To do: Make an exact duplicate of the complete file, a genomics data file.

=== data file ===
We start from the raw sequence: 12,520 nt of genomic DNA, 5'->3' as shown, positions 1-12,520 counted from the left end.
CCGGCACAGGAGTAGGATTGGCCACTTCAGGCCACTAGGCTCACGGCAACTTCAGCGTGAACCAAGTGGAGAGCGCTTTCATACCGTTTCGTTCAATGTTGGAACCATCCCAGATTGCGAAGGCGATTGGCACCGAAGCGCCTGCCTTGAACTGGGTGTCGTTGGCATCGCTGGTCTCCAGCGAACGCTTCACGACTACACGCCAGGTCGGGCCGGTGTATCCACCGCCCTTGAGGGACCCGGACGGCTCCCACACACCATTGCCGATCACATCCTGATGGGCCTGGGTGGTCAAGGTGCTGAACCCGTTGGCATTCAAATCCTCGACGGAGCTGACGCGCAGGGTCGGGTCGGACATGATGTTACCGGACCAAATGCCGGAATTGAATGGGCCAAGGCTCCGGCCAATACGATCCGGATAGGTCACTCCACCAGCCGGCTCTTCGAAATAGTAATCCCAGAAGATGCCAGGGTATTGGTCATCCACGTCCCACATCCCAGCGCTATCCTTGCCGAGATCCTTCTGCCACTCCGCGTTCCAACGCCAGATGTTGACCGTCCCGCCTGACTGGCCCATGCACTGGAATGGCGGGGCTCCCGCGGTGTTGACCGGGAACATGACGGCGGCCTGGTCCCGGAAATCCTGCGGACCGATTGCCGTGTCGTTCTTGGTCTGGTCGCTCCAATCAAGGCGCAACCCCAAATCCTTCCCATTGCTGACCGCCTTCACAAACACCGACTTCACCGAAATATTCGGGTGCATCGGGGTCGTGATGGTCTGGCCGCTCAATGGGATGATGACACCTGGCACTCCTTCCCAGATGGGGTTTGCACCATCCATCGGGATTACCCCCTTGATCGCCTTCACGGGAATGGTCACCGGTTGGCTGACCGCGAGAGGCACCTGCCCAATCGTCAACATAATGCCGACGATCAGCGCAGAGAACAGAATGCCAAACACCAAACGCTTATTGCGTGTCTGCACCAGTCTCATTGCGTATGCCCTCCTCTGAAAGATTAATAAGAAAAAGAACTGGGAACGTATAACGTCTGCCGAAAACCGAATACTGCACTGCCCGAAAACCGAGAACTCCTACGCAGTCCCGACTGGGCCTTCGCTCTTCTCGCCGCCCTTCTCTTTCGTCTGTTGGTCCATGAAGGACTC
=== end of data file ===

We start from the raw sequence: 12,520 nt of genomic DNA, 5'->3' as shown, positions 1-12,520 counted from the left end.
CCGGCACAGGAGTAGGATTGGCCACTTCAGGCCACTAGGCTCACGGCAACTTCAGCGTGAACCAAGTGGAGAGCGCTTTCATACCGTTTCGTTCAATGTTGGAACCATCCCAGATTGCGAAGGCGATTGGCACCGAAGCGCCTGCCTTGAACTGGGTGTCGTTGGCATCGCTGGTCTCCAGCGAACGCTTCACGACTACACGCCAGGTCGGGCCGGTGTATCCACCGCCCTTGAGGGACCCGGACGGCTCCCACACACCATTGCCGATCACATCCTGATGGGCCTGGGTGGTCAAGGTGCTGAACCCGTTGGCATTCAAATCCTCGACGGAGCTGACGCGCAGGGTCGGGTCGGACATGATGTTACCGGACCAAATGCCGGAATTGAATGGGCCAAGGCTCCGGCCAATACGATCCGGATAGGTCACTCCACCAGCCGGCTCTTCGAAATAGTAATCCCAGAAGATGCCAGGGTATTGGTCATCCACGTCCCACATCCCAGCGCTATCCTTGCCGAGATCCTTCTGCCACTCCGCGTTCCAACGCCAGATGTTGACCGTCCCGCCTGACTGGCCCATGCACTGGAATGGCGGGGCTCCCGCGGTGTTGACCGGGAACATGACGGCGGCCTGGTCCCGGAAATCCTGCGGACCGATTGCCGTGTCGTTCTTGGTCTGGTCGCTCCAATCAAGGCGCAACCCCAAATCCTTCCCATTGCTGACCGCCTTCACAAACACCGACTTCACCGAAATATTCGGGTGCATCGGGGTCGTGATGGTCTGGCCGCTCAATGGGATGATGACACCTGGCACTCCTTCCCAGATGGGGTTTGCACCATCCATCGGGATTACCCCCTTGATCGCCTTCACGGGAATGGTCACCGGTTGGCTGACCGCGAGAGGCACCTGCCCAATCGTCAACATAATGCCGACGATCAGCGCAGAGAACAGAATGCCAAACACCAAACGCTTATTGCGTGTCTGCACCAGTCTCATTGCGTATGCCCTCCTCTGAAAGATTAATAAGAAAAAGAACTGGGAACGTATAACGTCTGCCGAAAACCGAATACTGCACTGCCCGAAAACCGAGAACTCCTACGCAGTCCCGACTGGGCCTTCGCTCTTCTCGCCGCCCTTCTCTTTCGTCTGTTGGTCCATGAAGGACTC